Whose Idea was the RSC Memo on Copyright? Don’t ask Derek Khanna

Derek Khanna has been on a media blitz lately following the White House’s endorsement of a “We the People” petition to “make cell phone unlocking legal”. Khanna — who considers himself a “copyright reform” advocate (but in our opinion could more accurately be called a “Derek Khanna” advocate) — created a moral panic over cell phone unlocking as the first step in a sustained “war” against artists and creators, the goal of which is to strip them of their already weak legal protections.

Khanna, you may recall, first stepped into the spotlight last November after he authored a memo for the Republican Study Committee that called for severe and regressive changes to copyright law. The memo was filled with historical and factual errors (as well as numerous typos) but was considered one of the most eloquent writings to come from the copyleft; it was quickly withdrawn from the RSC’s website.

Earlier, we had noted that Khanna himself has publicly admitted of the memo, “No one requested it. I just thought it was a good idea.”


Interesting. Because just a few days ago, Khanna spoke about the memo to Ezra Klein at the Washington Post. His story was a little bit different this time. According to Klein:

It was November 2012 and Derek Khanna was working as a staffer in the Republican Study Committee, which acts as a kind of think tank for the conservative wing of the House Republican Conference. Khanna, whose job was to follow issues pertaining to technology, homeland security and government oversight, was asked to draw up a short brief on copyright law — something the group could hand out to House Republicans in the hopes of getting some legislation moving. “The memo wasn’t my idea,” he says.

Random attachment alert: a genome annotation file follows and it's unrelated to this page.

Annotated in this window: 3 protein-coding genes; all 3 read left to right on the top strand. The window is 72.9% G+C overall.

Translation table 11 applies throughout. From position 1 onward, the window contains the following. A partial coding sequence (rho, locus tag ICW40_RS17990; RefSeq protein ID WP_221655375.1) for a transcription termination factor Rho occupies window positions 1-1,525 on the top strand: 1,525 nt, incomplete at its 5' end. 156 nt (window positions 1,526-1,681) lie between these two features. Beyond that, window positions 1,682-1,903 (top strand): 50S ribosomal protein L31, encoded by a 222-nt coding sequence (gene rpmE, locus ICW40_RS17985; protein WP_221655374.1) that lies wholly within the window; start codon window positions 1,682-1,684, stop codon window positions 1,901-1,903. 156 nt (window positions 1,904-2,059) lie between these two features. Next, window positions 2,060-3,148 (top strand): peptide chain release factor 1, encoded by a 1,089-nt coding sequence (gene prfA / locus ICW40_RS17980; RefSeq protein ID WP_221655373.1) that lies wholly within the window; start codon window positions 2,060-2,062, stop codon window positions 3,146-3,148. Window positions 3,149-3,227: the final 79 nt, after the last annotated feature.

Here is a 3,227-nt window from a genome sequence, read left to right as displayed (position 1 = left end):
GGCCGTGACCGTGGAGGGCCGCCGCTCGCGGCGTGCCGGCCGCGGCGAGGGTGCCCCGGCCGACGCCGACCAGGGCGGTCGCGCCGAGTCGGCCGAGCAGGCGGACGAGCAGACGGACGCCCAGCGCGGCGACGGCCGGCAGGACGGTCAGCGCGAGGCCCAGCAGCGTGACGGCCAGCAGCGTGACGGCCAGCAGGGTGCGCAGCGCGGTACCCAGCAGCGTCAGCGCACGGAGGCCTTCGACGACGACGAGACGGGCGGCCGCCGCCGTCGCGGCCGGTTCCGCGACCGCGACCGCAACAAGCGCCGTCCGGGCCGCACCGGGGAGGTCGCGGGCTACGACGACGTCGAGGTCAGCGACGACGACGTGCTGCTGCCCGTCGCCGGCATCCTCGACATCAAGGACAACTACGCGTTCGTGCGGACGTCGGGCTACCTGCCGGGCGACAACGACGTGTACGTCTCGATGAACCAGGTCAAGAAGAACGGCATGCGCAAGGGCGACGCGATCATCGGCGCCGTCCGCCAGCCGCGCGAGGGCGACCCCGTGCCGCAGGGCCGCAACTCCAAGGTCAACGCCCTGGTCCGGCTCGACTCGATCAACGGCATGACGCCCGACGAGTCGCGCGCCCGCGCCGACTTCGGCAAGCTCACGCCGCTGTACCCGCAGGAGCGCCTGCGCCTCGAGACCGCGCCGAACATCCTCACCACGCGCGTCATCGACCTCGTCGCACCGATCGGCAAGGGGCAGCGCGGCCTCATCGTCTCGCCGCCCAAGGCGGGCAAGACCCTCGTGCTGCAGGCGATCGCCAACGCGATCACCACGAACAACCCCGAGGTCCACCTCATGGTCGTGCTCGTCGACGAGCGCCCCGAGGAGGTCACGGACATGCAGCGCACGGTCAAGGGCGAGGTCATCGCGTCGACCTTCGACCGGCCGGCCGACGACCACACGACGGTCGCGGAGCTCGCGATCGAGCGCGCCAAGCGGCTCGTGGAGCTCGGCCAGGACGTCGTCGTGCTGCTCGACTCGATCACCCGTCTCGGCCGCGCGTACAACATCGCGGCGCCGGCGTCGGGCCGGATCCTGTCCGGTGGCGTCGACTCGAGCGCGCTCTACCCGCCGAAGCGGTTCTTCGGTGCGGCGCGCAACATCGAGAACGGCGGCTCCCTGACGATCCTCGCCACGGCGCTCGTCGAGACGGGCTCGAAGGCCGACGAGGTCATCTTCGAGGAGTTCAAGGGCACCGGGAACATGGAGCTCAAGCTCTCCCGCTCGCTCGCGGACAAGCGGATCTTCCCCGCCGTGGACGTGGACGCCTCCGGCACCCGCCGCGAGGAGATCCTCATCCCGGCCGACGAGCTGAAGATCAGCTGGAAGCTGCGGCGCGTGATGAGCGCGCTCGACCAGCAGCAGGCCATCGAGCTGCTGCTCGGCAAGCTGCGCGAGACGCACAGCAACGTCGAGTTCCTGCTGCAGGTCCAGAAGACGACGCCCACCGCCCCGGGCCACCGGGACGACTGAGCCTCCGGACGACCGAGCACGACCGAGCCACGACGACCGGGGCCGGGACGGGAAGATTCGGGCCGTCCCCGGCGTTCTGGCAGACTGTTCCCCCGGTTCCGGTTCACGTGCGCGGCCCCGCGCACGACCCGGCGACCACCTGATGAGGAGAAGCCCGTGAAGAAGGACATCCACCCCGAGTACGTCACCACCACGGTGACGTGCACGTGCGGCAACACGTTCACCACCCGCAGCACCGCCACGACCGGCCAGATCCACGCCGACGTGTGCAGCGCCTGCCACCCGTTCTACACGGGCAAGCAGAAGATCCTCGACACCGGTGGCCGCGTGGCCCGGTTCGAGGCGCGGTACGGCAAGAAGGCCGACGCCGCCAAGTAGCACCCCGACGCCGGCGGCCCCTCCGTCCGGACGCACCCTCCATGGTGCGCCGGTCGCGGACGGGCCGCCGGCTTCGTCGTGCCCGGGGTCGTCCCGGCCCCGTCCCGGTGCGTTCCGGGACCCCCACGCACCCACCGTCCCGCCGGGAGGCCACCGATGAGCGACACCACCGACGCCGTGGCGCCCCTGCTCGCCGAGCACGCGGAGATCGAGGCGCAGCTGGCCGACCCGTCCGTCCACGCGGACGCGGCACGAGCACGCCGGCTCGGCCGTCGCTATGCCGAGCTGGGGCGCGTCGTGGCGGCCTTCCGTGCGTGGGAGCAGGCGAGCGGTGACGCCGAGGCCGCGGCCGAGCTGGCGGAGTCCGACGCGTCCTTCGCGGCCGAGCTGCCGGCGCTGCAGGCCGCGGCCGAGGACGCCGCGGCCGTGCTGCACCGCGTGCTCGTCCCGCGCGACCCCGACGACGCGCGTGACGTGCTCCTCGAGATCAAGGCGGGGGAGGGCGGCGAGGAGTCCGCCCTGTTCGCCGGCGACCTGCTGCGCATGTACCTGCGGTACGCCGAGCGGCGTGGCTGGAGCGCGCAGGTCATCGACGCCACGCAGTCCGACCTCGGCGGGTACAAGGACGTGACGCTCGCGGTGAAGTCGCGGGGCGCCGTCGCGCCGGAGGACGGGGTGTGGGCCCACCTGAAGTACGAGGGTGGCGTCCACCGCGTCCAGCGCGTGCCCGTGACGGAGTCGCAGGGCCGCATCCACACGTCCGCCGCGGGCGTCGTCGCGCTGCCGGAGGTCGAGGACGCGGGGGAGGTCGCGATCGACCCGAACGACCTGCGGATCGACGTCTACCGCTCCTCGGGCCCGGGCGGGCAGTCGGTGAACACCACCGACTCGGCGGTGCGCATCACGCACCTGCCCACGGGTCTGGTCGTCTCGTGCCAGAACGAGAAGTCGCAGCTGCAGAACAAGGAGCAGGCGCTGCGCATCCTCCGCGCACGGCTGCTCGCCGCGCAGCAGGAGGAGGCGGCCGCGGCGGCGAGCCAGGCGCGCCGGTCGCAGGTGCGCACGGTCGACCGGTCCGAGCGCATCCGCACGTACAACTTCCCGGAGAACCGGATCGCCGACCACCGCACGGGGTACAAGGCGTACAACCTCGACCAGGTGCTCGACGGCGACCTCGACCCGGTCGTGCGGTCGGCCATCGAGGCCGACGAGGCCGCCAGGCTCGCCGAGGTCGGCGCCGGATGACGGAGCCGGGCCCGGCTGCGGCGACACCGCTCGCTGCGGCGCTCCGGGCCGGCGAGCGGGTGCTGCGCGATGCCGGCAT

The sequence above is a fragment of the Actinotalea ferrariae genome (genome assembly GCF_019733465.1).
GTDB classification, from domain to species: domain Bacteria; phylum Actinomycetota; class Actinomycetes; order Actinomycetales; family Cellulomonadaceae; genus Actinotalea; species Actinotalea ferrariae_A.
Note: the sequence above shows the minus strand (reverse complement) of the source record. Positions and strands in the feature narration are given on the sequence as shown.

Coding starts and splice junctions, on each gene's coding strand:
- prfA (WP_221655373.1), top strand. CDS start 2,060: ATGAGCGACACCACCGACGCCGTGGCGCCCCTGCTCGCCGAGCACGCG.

(Tip to Derek Khanna: if you want to get into politics, you have to make your flip-flops a little less obvious.)

3 thoughts on “Whose Idea was the RSC Memo on Copyright? Don’t ask Derek Khanna

  1. If this piece is to become a touchstone of the copyright debate/discussion, we need to know where it came from. If the MPAA or the RIAA released a paper with this level of transparency it would be laughed at and disregarded by those with opposing views. Rightfully so.

    Right now, we know who wrote the paper, but not who requested it, what supervision it was under and who, if anyone, approved its publication. This is not an acceptable way to interject a work into the public discourse.

    In the end, I have to agree that Derek Khanna is doing more to further his name than his view and this only furthers that image.

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